Genghis Khan, This Life and me: do fictional characters have to be relatable?


I’m currently reading Conn Iggulden’s Conqueror series. It’s a gripping fictional account of the rise of the Mongol empire but I’m not sure I’d describe Genghis Khan, who was responsible for the deaths of up to 40 million people, as relatable.

Do fictional characters have to be relatable before you want to read about them? I see an increasing number of reviews, across all genres, where this is the key criterion people use to assess novels. While we’ve long judged the unlikeable (especially female) protagonist in fiction and in politics, now we’re dealing with her disobliging twin, the unrelatable one.

I used to think that wanting a character to be relatable wasn’t as bad as demanding they be likeable. You don’t necessarily have to want to be friends with someone to ‘relate’ to them, to understand something of their life and how they feel.

Now I think relatable might actually be worse. We can like people who are very different from us. But to relate to them, it seems, they have to think just as we do, behave as we would, generally live up to our worldview.


Is this because of the way society is now? We want easy answers, good guys and bad guys. We want certainties in our fiction that we’re not finding in life, people we can get behind and root for (I have actually seen these words used in reviews). Like in a pantomime, we want to know when to cheer and when to boo.

Can’t you learn as much – arguably more – from people who are neither likeable nor relatable? Shouldn’t you be able to find the humanity in them? Doesn’t the fact that certain characters antagonise you or leave you cold tell you something about yourself as well as them?

To me, fiction gives us the opportunity to expand our imaginations, to understand lives and worlds far outside our own experience. I shouldn’t want to find Genghis Khan relatable, I wouldn’t be thrilled to learn that we actually feel the same way about a lot of things, I wouldn’t want to bond with him over coffee (or salted tea and mare’s blood). But I want to understand how he came to be the figure he was, what the world was that he lived in, what were the forces that enabled him to do what he did.

I understand the allure of relatable stories. When This Life first appeared on our TV screens, I was in my twenties and it was a revelation. These were characters who were grownups by day, embarking on serious careers, while at night they were still living in shared houses, immersed in parties and friendship and sex, while trying to work out what they wanted from their lives. They were just like us but better looking.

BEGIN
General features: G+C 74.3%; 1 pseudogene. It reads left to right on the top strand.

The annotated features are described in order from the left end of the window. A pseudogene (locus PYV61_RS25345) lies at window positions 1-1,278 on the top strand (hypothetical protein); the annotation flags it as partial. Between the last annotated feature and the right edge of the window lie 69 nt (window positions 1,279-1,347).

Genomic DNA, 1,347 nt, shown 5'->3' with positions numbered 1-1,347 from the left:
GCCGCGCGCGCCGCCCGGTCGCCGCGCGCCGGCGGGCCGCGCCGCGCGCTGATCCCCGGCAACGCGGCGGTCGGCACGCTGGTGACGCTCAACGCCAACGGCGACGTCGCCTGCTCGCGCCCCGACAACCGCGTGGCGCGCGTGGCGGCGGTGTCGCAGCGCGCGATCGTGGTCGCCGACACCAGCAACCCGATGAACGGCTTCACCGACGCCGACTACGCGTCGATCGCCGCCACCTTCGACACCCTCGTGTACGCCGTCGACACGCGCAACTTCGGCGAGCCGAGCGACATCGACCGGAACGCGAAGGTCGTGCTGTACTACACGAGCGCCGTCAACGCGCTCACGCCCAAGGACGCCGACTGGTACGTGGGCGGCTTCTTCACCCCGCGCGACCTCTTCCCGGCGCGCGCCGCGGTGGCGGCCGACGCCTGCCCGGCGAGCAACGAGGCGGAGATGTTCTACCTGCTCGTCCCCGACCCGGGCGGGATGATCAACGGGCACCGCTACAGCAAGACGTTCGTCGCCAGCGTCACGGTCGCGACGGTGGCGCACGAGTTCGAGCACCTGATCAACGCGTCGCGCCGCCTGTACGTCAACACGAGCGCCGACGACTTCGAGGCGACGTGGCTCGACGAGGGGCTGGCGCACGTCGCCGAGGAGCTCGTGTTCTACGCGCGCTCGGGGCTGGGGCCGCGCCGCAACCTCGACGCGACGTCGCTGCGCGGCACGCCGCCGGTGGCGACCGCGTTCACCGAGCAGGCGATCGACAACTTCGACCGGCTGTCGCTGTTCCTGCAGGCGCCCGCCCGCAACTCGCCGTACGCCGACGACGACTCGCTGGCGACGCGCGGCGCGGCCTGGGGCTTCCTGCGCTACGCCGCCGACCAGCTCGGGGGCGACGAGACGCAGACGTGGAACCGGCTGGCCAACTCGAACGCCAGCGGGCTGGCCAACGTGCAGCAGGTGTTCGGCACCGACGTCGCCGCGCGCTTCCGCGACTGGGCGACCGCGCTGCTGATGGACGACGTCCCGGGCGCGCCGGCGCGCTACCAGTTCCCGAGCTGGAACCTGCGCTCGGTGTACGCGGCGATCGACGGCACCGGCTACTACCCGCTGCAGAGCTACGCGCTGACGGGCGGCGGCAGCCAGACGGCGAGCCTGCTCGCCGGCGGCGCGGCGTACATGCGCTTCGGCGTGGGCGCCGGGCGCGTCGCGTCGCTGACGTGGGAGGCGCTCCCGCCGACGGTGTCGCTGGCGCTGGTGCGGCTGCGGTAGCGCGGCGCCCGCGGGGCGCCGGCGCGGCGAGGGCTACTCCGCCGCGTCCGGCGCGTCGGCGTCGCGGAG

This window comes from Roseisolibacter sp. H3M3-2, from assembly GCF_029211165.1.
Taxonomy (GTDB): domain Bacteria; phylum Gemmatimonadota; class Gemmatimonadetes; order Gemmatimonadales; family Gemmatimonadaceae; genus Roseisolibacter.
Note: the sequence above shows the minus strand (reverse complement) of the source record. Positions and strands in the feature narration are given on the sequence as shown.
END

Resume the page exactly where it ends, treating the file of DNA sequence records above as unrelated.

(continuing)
It was thrilling because before then, TV always seemed to be about other people. But it doesn’t mean I want every programme or book to be the same. I want to hear other voices, experience different worlds. I want to learn. I don’t want it all to be about me.

What do you think? Do you look for relatable characters when you read a novel? Who are your favourite unrelatable protagonists?



  1. Excellent post, Kate. How dull it would be to read books that constantly mirror ourselves. I prefer fiction that makes me think, even if it does make me feel uncomfortable at times. Looking forward to revisiting This Life although a little nervous about whether it will stand the test of time!

    Liked by 2 people

  2. I watched This Life last time it was repeated and loved it just as much. I’m also re-watching ER on All 4 at the moment which is as strong as I remember. I think what they share is that the writing is very subtle and gives you the space to work things out for yourself.

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  3. I like relatable characters–but also characters who are very different. It’s only through reading about people who don’t have much in common with us, and finding the commonality we nonetheless share, that we grow as readers–and people.

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  4. I read a non-fiction biography about Attila the Hun — another unrelatable character — but even knowing the end result (I’d already had the spoiler years before in Nibelungenlied!) — I was still engaged in the ebb and flow of battles, murder, intrigue and political entrenchment, and keen to learn how he dealt with it. Not for the squeamish though! What about antiheroes (and antiheroines) in fiction? I remember rooting for Highsmith’s Ripley despite his deceptions, violence and murders, with heart in mouth when he was close to being twigged; and similarly with The Two Faces of January and the protagonists in some of her short stories.

    Liked by 2 people

    1. It’s disconcerting when you find yourself cheering on the anti-hero. I always thought that about The Sopranos and The Shield. They draw you so far into the worldview of the characters that for just a moment you’re with them, before you realise what’s happening.

      Liked by 1 person

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